LAHORE: Several senior Pakistan players, including captain Misbahul Haq and former captain Shahid Afridi, are reportedly unhappy with the Pakistan Cricket Board (PCB) after the board’s refusal to award them permission for an exhibition Twenty20 in Toronto on May 12.
The players had reportedly sought permission from Intikhab Alam, former coach and manager who is now a PCB Director, and had received verbal assurance.
“It has transpired that since none of the players has applied for NOCs in writing from the PCB and they did not submit details of the organisers and the match, the PCB has refused permission,” said an official before adding that the players were now blaming Intikhab for the confusion.
“Even if Intikhab gave them permission verbally, the board can’t act without having something in writing. None of the players bothered to seek permission or an NOC in writing from the relevant authorities in the board. How do they expect to get permission then.”
The official added that under existing regulation, no player can confirm his appearance in a match or enter into a deal with any foreign club without taking the PCB into confidence and getting an NOC.
“All players who now go to play in foreign leagues have to follow this practice. It was adopted for the Bangladesh Premier League and even when players signed contracts with English counties.”
Players thought verbal assurance was enough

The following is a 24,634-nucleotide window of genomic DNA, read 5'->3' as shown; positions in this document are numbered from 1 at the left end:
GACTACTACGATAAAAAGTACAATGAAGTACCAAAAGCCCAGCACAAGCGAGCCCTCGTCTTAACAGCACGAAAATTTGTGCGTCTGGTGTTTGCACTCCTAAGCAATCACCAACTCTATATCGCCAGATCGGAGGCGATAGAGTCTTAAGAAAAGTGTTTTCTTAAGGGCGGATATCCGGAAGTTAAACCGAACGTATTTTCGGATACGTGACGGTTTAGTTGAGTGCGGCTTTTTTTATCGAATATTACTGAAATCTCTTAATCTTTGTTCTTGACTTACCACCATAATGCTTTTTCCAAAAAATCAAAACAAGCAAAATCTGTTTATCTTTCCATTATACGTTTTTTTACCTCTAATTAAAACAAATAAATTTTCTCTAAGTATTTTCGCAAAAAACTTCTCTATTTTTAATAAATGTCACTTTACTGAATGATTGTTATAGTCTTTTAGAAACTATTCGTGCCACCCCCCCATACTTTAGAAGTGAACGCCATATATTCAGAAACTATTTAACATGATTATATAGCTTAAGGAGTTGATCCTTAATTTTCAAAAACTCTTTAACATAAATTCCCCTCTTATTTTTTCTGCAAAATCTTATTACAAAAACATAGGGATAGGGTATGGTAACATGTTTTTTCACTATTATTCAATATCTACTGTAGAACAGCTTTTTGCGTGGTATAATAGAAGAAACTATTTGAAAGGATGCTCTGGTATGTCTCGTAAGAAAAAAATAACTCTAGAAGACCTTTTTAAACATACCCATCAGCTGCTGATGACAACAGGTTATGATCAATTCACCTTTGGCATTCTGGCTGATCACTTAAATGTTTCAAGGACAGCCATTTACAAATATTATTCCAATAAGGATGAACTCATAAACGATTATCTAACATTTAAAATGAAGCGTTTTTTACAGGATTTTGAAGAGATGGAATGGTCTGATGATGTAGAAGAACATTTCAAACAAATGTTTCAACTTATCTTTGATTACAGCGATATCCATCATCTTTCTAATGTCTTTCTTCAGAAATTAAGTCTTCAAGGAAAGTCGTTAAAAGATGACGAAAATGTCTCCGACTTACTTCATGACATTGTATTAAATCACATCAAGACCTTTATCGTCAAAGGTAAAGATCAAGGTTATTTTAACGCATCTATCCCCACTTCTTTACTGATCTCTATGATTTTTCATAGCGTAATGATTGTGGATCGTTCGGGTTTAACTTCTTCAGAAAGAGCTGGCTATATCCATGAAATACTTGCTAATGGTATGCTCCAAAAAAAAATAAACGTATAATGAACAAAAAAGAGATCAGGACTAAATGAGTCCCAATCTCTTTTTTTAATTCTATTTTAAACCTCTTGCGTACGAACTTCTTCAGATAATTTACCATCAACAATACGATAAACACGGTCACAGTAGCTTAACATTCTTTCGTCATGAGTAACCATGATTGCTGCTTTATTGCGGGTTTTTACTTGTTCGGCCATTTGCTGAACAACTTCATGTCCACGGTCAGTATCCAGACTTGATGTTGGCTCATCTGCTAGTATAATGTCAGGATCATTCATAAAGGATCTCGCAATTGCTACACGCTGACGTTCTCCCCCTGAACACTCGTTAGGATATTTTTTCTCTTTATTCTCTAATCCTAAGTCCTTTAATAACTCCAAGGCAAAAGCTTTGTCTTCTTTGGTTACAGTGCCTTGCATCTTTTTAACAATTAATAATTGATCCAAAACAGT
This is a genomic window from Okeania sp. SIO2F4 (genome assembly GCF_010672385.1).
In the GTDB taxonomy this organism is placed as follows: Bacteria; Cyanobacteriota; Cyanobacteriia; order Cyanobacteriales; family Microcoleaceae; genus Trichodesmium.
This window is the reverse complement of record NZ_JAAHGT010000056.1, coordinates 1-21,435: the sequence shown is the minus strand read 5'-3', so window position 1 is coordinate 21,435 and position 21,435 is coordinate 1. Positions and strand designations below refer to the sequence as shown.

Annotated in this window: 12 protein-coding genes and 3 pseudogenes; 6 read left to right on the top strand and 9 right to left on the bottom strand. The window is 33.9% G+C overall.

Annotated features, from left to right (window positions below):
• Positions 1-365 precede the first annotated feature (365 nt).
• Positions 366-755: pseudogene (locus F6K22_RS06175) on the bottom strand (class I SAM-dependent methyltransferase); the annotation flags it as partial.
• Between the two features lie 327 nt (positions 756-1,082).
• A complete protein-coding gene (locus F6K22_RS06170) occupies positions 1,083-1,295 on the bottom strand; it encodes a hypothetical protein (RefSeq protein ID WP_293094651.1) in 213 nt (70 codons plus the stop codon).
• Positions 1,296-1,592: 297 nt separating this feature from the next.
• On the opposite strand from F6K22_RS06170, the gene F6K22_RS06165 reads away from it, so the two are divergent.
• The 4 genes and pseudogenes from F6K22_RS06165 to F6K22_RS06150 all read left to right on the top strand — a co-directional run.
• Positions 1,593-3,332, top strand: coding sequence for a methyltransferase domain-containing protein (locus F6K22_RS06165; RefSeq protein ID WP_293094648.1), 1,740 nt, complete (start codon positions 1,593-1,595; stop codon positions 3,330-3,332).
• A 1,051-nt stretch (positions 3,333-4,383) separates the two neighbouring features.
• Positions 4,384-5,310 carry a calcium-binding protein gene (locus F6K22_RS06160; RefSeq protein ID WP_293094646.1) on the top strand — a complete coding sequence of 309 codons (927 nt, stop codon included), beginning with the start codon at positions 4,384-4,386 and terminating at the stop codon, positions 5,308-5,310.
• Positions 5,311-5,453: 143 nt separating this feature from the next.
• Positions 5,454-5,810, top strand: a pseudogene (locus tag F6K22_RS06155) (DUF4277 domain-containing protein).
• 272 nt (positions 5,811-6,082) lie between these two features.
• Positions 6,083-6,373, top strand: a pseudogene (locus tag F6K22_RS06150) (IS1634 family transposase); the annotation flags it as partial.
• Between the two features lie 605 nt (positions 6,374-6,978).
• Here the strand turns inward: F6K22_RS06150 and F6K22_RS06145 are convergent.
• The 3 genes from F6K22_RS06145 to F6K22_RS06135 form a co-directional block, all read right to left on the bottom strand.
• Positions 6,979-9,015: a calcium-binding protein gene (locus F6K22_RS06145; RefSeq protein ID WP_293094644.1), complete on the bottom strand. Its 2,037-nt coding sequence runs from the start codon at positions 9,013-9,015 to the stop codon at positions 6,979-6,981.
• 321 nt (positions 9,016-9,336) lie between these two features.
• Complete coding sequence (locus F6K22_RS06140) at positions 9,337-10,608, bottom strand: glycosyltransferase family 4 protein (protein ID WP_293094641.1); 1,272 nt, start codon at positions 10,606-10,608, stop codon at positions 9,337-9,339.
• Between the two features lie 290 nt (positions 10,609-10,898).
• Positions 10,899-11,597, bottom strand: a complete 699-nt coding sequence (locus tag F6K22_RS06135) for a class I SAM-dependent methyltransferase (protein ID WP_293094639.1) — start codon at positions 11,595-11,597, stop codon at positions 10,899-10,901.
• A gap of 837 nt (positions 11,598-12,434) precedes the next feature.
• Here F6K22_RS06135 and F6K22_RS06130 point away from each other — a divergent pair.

Misbah and Afridi were in Thailand for a commercial shoot and did not have time to write to the PCB while they, and the others, thought the verbal clearance from Intikhab was enough and he would talk to the board himself. The organisers, meanwhile, are not happy with the situation as tickets for the match were sold on the basis of these Pakistan stars confirming their appearance.
“The organisers point out that tickets were sold because they advertised that Misbah, Afridi, Mohammad Hafeez, Saeed Ajmal, Umar Akmal and Hammad Azam were the players who would take part in the match. They even arranged electronic Canadian visas for the players after confirmation from them and they fear if the players don’t show up, they could face heavy financial losses.”
While a PCB official said that if the players applied for the permission in writing even now, it can all be processed within a few days.
“It can still be done but we have to see what the team management thinks about sending players abroad when the national camp for the Sri Lanka tour is due to start from May 12.”
Published in The Express Tribune, May 8th, 2012.